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Spanish curfew ends six months – Normalitas

Exactly one year ago, on March 15, 2020, a long period of confinement began in Spain.

The curfew in Corona España is six months old this month. And it remains firm and strong – until the next bimonthly government decision, due to the number of contagions and the occupation of hospitals.

From 10 p.m. to 6 a.m. (or from 11 p.m. to 6 a.m. depending on the province), the “touch of autumn”, as it is called here, taught us to make our lives reign earlier, perhaps more frugal.

At first it was difficult. Then, like everything in life, we adjust.

And there is a punishment for the unwary. In Catalonia, anyone caught giving soup at prohibited times can earn a minimum of 300 to 6,000 euros (or R $ 2,000 to R $ 40,000), depending on the severity and the people involved.

Excellent argument for us to obey bunitinho, of course.

Over the past six months, we’ve gotten used to putting the end of the day ahead. Stores close early, tours end early, meetings are limited. At this point, and for at least the next two weeks, bars and restaurants close at 5 p.m. and from there they can only work with delivery.

I have already got used to the silence of the early hours of Barcelona. How wonderful, I think – I don’t deny it. The noise became unique: on the sidewalk at night only the noise of garbage trucks, the occasional sirens and the whistling of Glovo’s bicycles (yes, now you can hear them) and so on, allowed until 11 p.m. .

I also got used to the relentless and necessary negotiations for meetings. Combining an occasional vermú (the national name for midday tea, recently re-admitted into our daily lives) has become an act of head-cutting.

“What do you mean, you haven’t called anyone?” “It didn’t work, there were already six of us”.

Six is ​​the maximum number of people allowed in a group, at a table, during a family lunch. Just think of liters of pain relief, questions about degrees of blalbabl friendship.

((I can’t help myself: every time I hear this ulular phrase from the age of six, I remember Maria José Dupré and her eponymous fudigoonda work which presented me with one of my first childish existential depressions. At least I got the samba collection puppy to save me))

***

In January, 15,500 people were fined in Catalonia alone for breaking the curfew. Did I mention obedience and silence? So so. The whole of history accumulates its stones.

Recently, for example, the police organized seven illegal parties in hotels in Barcelona. Simple strategy: people rent rooms and have a uniforobodó inside. The hotels, jointly responsible for maintaining order, are fined along with dishonest customers. Today, the government is conducting an awareness campaign among the hotel sector.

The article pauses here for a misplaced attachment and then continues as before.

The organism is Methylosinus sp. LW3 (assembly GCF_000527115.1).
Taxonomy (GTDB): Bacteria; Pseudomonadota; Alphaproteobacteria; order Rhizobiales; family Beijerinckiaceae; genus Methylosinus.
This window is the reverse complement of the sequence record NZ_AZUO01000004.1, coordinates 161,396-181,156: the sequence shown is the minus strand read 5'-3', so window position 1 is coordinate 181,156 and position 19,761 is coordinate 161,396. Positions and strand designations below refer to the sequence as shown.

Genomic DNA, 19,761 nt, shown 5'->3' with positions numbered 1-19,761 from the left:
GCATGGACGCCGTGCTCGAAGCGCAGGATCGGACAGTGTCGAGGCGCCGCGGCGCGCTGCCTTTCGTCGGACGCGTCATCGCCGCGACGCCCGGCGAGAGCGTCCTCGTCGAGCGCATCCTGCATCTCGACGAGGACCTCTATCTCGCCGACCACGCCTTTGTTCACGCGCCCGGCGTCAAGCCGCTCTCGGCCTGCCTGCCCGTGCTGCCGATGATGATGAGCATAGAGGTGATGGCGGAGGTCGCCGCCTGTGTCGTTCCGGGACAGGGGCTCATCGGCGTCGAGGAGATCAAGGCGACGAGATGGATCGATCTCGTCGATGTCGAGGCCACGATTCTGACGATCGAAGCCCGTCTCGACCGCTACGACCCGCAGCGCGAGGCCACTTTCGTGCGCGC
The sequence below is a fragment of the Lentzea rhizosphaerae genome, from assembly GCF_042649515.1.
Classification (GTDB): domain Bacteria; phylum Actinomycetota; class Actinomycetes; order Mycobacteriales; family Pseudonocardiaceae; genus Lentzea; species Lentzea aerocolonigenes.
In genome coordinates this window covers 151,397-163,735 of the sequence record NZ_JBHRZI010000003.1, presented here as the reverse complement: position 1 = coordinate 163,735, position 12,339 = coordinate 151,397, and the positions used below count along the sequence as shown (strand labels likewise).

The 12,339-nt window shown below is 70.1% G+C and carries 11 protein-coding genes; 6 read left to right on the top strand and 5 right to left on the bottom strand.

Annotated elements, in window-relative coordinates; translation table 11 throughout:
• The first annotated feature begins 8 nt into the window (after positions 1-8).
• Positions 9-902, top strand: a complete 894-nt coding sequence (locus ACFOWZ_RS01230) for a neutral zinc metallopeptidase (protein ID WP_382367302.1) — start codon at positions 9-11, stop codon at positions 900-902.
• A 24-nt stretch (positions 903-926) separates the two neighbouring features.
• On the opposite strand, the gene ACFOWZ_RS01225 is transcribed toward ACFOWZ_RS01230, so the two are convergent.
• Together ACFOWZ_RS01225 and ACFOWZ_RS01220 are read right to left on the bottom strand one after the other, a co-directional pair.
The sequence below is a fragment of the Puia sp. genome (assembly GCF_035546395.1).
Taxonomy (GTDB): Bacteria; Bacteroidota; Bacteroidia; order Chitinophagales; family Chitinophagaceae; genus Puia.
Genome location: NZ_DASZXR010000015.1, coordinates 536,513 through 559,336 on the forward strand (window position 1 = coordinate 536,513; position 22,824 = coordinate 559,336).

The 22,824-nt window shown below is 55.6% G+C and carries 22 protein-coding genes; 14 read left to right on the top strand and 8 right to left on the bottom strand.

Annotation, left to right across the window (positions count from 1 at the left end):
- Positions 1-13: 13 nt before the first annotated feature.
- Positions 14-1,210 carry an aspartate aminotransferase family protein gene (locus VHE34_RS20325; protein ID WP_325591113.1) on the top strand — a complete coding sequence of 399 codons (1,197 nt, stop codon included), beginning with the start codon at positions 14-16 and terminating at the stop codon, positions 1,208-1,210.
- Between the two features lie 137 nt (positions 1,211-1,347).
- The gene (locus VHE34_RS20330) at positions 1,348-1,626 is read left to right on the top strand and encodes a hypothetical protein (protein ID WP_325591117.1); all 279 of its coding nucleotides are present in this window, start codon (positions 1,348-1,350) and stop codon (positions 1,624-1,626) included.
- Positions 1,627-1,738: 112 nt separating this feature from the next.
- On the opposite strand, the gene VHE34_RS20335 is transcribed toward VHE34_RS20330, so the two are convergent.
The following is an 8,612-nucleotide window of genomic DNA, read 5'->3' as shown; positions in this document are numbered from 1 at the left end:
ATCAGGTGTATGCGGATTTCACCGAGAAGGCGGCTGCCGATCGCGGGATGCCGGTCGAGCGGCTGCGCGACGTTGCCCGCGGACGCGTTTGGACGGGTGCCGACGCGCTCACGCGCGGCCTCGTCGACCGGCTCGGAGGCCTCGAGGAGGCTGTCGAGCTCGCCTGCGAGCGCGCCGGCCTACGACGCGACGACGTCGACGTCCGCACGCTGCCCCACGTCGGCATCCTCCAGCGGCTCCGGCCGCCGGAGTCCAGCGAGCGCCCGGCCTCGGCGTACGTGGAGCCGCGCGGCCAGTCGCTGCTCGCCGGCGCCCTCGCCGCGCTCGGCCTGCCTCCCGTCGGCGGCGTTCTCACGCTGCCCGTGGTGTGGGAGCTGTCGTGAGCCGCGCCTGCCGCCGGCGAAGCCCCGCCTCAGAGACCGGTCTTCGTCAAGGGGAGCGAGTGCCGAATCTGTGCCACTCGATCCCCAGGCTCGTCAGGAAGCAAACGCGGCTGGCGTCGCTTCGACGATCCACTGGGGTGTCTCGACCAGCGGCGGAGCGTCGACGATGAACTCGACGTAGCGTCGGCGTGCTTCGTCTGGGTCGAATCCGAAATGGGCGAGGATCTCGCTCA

Festive exploits sometimes take to the streets: in February, a “botellón” was reported with around a hundred young people in El Prat, in Greater Barcelona. The classic “practice” – buying bows at the market and going out onto the streets to fill your face with a colleague – reached its peak of popularity in the middle of last year, when all bars and restaurants were absolutely closed.

As for illegal private parties, the pandemic score records a lot. At the start of the pandemic, a year ago, he even had an orgy in an apartment in the upscale and upscale Eixample district.

And there are the creatives. The other day a guy was caught outside of authorized broadcast hours and left on the news. Reason: he borrowed the backpack from one of those home delivery services to disguise himself as a delivery man. This way, I could walk freely around the naked city, while we were all locked in our homes.

More than one will have thought: well, how is it that I did not have this idea.

***

We are getting used to it. Exercise with a yutubi video and dance in the living room – the health of a ballad. Zoomed mimosas, to make you miss your beloved compatriots. Saudade is even sensing the vacancies in this largely tourism-based economic town (something it’s time to change, mayor Ada Colau rightly questioned at a recent momentum).

On the other hand – and the conflict, the conflict – there is no desire for international tourists who, timidly, as if they were bandits with an image of looking for themselves at each post, begin to reoccupy the streets of Barcelona. Trade is grateful. I mean, those who haven’t closed the doors forever.

These are complicated times, and they will be for another time. We here, although far from the cataclysmic situation in Brazil, we still walk very carefully. Tired, like you. My parents, far from the ocean, ask me: and you, vaccine for when? I do not know. The forecasts are still vague. Coming soon.

“How was life all these years? Sacrifice and devotion. It’s like watching an afternoon like this, rainy, full of sadness. But I don’t know how to regret it; if I had to start over, I would rebuild my life as it was, of sacrifice and devotion ” [Éramos Seis, de Maria José Dupré, 1943]. Ayay, Dona Lola …

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